pseudoscorpian or false scorpion is a tiny arachnid that lives under
soil, leaf litter, logs, and rocks on the forest floor. Although
people don't see them very often, scientists know of over 2,000
species that live throughout the world. They are usually very small,
about 0.04 to .025 inches long. They have two main body parts. Their
abdomens are oval shaped with many ridges running across it. Their
cephalothorax, which is a fancy way of saying head and chest, is
covered with a hard shell called a carapace.
spiders, pseudoscorpians have eight walking legs. They also have
two arms in the front called pedipalps with claws on the ends that
help the pseudoscorpian eat and grasp things. These pinchers have
small poison glands that they use to paralyze their prey so they
can catch and eat them. Unlike real scorpions, they do not have
a tail with a stinger on it, but people think the claws make them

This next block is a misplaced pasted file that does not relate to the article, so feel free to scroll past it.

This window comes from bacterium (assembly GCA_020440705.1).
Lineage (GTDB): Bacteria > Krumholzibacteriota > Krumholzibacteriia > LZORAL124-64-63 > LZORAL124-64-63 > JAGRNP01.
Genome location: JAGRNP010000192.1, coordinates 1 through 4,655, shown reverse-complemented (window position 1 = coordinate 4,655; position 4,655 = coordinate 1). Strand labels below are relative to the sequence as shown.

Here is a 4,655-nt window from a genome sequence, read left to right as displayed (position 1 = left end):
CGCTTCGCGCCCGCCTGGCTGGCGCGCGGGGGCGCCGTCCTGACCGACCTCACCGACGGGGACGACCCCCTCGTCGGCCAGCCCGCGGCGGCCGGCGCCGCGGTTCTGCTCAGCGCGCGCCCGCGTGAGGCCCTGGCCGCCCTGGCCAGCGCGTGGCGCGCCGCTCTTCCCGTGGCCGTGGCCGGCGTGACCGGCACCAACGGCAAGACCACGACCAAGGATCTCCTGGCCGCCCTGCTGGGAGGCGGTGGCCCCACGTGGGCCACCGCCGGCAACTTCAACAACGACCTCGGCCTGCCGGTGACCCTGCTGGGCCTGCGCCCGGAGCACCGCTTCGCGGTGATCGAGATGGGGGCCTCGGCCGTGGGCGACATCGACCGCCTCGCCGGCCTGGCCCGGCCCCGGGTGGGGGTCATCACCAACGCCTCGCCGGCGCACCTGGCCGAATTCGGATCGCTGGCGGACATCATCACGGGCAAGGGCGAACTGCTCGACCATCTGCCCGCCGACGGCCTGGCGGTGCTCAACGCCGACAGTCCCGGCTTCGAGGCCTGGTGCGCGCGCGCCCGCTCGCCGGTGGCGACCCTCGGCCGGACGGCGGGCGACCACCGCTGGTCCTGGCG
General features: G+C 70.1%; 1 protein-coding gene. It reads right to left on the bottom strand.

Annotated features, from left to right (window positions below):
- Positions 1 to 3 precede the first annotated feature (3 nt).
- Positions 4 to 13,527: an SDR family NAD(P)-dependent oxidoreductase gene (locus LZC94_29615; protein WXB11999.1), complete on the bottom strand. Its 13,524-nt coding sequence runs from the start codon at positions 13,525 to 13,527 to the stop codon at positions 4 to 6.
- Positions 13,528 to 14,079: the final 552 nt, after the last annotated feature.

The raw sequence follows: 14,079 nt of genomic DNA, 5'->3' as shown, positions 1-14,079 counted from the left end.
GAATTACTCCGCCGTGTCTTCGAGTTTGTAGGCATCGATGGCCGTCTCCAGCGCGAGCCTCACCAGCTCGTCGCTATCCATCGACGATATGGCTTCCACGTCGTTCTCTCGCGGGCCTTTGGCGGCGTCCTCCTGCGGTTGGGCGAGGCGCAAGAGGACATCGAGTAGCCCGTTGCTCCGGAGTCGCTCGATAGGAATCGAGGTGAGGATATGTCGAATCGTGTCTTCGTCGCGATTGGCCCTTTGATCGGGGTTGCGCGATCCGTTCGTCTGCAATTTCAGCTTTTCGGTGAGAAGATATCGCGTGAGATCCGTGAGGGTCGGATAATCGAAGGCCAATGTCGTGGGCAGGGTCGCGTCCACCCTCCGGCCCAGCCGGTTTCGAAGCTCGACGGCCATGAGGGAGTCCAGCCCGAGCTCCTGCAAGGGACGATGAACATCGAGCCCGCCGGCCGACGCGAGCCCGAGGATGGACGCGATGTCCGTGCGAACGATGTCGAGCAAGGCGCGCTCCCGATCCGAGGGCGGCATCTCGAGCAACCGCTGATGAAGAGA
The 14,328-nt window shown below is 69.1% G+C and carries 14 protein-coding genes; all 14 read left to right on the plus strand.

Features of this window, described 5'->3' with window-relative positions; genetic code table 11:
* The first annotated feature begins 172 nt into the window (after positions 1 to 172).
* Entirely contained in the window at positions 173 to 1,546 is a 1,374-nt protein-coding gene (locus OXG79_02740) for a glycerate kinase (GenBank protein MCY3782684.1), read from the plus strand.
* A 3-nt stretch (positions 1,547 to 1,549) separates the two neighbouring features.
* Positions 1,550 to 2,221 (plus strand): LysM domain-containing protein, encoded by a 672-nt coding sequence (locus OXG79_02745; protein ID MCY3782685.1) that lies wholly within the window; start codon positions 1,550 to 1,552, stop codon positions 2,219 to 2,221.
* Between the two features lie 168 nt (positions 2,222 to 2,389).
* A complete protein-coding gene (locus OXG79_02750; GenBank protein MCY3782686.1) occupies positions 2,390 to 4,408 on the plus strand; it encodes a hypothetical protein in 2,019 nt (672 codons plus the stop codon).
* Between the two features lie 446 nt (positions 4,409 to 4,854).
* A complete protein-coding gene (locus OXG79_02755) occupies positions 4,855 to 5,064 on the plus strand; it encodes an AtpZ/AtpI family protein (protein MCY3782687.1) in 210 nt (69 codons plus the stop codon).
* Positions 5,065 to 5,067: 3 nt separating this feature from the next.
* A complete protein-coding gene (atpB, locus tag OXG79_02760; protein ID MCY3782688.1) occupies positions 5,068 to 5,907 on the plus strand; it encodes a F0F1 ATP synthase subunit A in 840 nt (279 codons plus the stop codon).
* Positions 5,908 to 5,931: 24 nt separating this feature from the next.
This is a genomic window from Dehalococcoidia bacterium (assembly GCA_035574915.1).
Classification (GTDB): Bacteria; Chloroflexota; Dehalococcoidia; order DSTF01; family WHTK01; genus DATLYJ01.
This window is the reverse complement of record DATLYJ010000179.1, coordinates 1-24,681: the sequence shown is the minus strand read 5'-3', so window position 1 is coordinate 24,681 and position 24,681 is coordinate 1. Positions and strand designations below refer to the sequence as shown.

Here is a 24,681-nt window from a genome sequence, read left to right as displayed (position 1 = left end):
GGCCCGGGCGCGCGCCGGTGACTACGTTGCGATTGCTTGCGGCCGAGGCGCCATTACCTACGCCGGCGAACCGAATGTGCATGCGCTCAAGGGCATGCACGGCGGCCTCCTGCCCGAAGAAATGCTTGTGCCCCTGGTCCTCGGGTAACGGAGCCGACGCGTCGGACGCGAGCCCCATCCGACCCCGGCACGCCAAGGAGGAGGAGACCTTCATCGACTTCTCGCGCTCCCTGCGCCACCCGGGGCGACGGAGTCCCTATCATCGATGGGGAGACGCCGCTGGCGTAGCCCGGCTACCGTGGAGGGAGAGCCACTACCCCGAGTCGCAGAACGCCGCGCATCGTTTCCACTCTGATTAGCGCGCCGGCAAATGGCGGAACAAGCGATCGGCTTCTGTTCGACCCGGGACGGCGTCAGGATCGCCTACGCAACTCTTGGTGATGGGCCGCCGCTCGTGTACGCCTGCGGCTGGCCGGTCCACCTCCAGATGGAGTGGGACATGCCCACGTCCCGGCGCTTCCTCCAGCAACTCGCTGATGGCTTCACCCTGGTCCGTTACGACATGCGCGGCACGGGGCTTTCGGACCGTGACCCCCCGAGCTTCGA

Pseudoscorpians are predators that feed on small insects and arthropods.
Besides living in leaf litter and rotting logs, they sometimes can
be found in nests of birds and rodents where they eat insects that
gather there. Occasionally, they ride on large beetles and insects
and eat mites that live there. They are also known to build nests
out of silk to protect them during winter or during molting.
The pseudoscorpian reproduces by producing eggs
in sac attached to the female. These sacs hold between 30 and 50
eggs, but not all usually survive. The young molt or shed their
skin three times before becoming adults. They can live for up to
five years. They are harmless to humans and animals.
To find out more about pseudoscorpians, check out
the following links:
Everything About: http://www.everythingabout.net/articles/biology/animals/arthropods/
Texas Agriculture Extension:
Ecosystems of the Upper Peninsula